Saudi Holds on to Top Rank as China’s Crude Supplier

Saudi Holds on to Top Rank as China’s Crude Supplier
KUWAIT – JANUARY 15: A derek pumps in a oil field January 15, 2003 near the Saudi Arabian border, Kuwait. Kuwait produces 10% of the worlds oil and has promised to increase production as needed in the event of a war in Iraq. (Photo by Joe Raedle/Getty Images)

Saudi Arabia retained top spot in oil supplies to china for a ninth straight month in August as major producers relaxed production cuts, according to Reuters.

The Organization of the Petroleum Exporting Countries (OPEC) and its allies decided in July to ease production cuts and increase supply by a further 2 million barrels per day (mmbbl/d), adding 0.4 (mmbbl/d) a month from August until December.

China’s crude oil imports from Saudi surged 53% from a year earlier to 8.06 million tonnes, or 1.96  (mmbbl/d), compared with 1.58  (mmbbl/d) in July and 1.24  (mmbbl/d) in August last year.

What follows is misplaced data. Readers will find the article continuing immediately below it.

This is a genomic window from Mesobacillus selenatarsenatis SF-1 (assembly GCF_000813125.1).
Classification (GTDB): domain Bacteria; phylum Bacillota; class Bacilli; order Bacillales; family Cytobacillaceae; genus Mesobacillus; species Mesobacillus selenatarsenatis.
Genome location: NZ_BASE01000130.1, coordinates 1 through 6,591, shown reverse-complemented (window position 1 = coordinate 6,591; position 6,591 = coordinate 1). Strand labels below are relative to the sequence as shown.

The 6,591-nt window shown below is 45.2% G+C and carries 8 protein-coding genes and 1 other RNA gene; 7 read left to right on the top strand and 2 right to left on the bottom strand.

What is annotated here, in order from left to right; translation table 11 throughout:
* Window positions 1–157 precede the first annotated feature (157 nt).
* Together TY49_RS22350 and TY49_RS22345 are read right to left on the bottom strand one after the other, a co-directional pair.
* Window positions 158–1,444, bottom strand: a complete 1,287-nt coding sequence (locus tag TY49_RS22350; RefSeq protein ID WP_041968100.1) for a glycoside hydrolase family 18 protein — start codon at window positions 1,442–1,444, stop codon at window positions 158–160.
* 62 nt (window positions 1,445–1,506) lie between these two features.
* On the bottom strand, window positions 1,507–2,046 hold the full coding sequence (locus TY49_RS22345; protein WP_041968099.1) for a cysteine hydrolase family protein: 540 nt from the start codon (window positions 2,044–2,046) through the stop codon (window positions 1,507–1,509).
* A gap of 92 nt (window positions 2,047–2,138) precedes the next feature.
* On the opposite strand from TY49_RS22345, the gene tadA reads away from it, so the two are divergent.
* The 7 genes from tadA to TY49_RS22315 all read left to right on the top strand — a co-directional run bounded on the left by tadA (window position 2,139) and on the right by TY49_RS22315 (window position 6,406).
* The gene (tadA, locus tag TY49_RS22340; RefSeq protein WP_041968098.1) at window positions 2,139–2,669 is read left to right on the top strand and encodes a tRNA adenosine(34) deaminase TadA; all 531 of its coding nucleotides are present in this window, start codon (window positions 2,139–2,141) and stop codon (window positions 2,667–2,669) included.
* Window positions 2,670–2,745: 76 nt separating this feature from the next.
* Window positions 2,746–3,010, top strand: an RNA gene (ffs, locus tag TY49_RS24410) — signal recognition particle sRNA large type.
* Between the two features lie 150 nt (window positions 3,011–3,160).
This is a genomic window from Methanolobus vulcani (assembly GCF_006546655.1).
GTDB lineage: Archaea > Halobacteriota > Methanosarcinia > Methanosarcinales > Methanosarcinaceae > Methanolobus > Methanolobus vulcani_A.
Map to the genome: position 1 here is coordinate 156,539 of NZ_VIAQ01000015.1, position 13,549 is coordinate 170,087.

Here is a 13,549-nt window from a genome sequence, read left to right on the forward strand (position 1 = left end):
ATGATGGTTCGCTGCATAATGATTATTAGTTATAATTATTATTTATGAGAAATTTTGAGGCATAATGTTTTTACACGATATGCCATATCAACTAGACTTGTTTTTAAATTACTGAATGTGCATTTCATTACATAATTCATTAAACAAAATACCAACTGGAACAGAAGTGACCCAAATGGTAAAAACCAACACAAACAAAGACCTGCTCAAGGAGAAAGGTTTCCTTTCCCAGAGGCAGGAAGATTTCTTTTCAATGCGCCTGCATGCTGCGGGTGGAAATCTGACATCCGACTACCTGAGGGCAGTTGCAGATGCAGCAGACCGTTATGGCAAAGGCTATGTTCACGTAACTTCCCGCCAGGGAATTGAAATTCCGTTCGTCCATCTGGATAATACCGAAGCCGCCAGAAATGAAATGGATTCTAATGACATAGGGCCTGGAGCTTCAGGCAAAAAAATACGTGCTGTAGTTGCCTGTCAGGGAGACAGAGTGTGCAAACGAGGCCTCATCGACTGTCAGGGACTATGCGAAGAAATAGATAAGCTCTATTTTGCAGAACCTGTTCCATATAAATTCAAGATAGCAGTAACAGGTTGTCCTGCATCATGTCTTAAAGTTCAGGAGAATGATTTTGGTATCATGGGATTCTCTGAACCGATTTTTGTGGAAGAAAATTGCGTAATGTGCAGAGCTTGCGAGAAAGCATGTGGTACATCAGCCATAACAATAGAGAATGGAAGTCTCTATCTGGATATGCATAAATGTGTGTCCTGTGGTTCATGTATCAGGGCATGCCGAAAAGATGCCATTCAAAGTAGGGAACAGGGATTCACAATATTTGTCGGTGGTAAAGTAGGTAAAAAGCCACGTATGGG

Russia’s oil arrivals recorded 6.53 million tonnes in August, or 1.59 (mmbbl/d), flat versus 1.56 (mmbbl/d)  in July. The big gap behind Saudi volumes was due to Beijing’s decision to slash crude oil import quotas to its independent refiners, who favour Russia’s ESPO blend. It is worth noting that Russian ESPO is a pipeline system for exporting Russian crude oil to the Asia-Pacific markets.

As for Malaysia, Crude oil arrivals more than doubled from a year earlier, reaching 1.75 million tonnes, with traders saying refiners might have rebranded Venezuelan heavy oil previously passed on as bitumen blend into Malaysian crude.

Official data has consistently showed zero imports from Iran or Venezuela since the start of this year.


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